Writing a Better Cover Letter When Job Searching


After the resume, the cover letter may in fact be the most important piece of the application process. If your resume intrigues a hiring manager, they'll likely then look at the letter, as they'll hope to see more of the same potential. However, if you're unsure about your writing skills, there are steps that can be taken to improve your chances in the field.

According to Lifehacker, a good start to the approach is to consider and know the audience you're writing for. Often, there will be a different person in charge of filling each position, and it's hard to know exactly who is going to be reading your application. As a result, it's important to look at the company's website to know what their specific approach to their industry will be like, and use that information to build a more relevant and accurate picture of your potential employer. At the same time, that research may indeed be worthwhile, as in some cases you'll be able to find the exact person who's going to be reading your application, and you can write to their potential expectations.

At the same time, it's important to distinguish yourself from the pack. The news source stressed that a cover letter needs to sell you as not just a prospective employee but as a person, and presenting an anecdote or interesting note from your work history can make you seem like that much more impressive of a candidate.

Make it separate from your resume

US News and World Report adds that many job seekers make the mistake of simply summarizing their resumes in their cover letters, making the two documents almost indistinguishable from one another. This can backfire, leaving no surprises that would catch managers' eyes. Instead, the news source recommends that in the cover letter, new information that either expands or differentiates from your resume can be important, and this can mean anything from personal traits to work habits. Anything that is likely to separate you from the pack will work well.

However, it's important to avoid hyperbole, as there's no way to guarantee a manager's reaction. For every leader who is interested in a statement like "I am the best candidate for the job," another few will find it naive, overbearing, or overly competitive. It's important to predict what the likely workplace situation and environment will be when you're preparing an application, and being ready to learn from a workplace, instead of looking to dominate it, will have heavy benefits in the long run.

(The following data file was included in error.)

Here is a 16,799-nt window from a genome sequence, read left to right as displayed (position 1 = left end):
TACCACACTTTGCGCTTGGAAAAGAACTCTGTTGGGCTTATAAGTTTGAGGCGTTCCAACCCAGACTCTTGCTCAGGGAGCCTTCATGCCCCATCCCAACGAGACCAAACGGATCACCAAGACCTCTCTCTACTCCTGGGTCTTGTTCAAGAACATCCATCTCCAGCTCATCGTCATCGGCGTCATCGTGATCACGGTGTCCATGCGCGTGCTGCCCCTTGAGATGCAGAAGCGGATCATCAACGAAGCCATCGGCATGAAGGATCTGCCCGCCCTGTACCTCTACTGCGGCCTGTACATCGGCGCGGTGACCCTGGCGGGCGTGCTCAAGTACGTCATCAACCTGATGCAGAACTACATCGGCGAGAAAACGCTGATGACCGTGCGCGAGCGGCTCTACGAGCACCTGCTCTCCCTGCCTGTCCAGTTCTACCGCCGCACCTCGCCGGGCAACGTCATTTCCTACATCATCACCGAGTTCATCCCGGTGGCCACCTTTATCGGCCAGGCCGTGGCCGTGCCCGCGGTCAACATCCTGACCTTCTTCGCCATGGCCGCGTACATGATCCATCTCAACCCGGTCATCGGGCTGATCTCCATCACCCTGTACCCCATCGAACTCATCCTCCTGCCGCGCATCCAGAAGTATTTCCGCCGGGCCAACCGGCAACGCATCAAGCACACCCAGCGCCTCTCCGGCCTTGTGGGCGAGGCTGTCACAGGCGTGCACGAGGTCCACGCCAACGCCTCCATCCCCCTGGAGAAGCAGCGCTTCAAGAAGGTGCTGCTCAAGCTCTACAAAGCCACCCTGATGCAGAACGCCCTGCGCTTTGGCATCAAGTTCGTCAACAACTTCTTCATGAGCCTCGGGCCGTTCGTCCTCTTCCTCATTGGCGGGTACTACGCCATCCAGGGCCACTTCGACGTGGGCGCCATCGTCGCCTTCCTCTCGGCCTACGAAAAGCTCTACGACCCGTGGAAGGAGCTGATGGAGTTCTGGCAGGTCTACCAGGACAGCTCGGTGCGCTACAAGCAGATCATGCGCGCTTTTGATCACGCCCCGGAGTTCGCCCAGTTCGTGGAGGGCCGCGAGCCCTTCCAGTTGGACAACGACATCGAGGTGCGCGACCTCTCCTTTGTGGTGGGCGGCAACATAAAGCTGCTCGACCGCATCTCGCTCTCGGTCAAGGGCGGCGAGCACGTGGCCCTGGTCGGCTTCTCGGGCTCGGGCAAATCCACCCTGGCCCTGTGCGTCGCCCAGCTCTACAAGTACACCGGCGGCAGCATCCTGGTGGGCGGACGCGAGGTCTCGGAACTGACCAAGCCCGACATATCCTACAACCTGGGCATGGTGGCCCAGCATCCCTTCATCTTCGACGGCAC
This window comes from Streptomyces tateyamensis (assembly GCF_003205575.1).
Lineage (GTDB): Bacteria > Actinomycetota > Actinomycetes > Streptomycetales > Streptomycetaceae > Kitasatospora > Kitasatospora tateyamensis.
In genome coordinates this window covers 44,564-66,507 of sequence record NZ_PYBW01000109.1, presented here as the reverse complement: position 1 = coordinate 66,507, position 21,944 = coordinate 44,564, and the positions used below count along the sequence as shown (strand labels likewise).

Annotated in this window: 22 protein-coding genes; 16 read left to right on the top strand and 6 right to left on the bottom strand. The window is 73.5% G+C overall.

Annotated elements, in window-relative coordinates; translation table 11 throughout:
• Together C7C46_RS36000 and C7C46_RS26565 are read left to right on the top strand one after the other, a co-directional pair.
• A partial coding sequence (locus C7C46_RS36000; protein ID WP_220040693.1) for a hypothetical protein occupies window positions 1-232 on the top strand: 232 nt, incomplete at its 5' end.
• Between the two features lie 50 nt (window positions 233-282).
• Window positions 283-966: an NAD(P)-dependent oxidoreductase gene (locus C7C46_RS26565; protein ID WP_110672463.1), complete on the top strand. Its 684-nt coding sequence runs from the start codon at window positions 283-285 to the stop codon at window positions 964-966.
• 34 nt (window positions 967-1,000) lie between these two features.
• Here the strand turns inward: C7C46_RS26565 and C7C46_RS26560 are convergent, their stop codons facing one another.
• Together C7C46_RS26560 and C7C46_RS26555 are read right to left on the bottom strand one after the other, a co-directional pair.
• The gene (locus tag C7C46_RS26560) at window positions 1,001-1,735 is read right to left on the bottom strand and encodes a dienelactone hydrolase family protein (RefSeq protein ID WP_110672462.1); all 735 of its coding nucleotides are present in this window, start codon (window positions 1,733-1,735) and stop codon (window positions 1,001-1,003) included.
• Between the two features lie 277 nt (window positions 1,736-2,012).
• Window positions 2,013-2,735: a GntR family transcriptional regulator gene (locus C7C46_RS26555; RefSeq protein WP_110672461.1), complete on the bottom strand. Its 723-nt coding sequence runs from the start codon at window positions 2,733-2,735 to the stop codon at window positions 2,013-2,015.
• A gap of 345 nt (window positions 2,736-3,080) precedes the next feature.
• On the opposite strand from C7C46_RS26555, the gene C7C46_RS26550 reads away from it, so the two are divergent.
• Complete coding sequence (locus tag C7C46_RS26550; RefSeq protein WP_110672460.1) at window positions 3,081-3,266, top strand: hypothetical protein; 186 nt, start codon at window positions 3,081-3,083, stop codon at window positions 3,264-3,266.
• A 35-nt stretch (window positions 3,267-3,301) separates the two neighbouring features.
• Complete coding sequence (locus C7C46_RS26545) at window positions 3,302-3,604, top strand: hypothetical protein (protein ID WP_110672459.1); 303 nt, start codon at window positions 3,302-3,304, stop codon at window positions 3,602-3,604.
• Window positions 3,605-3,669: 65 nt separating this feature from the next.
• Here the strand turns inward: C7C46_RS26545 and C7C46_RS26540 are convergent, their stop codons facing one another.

Show, don't tell

In all aspects of storytelling, the oldest adage is "show, not tell." Instead of directly talking at someone about how an event happened, in other words, you should describe the process. That rings true in resume writing. Instead of simply telling someone about your past successes, such as simple lists of accolades and awards you've won in past positions held, describing a situation or story about how you managed to overcome adversity or help your company achieve better results will be heavily beneficial. Even if you describe a mistake and how you improved from the experience, this will further humanize your efforts.

The most important aspect of writing a successful cover letter, however, is to avoid form letters at all costs. Employers will be able to know you've written one stock letter that you've sent with many different applications almost immediately after they read it. It takes more time, but writing a custom letter won't just help you appeal to different employers' needs, but you'll be able to determine your best qualities and improve your writing skills over time.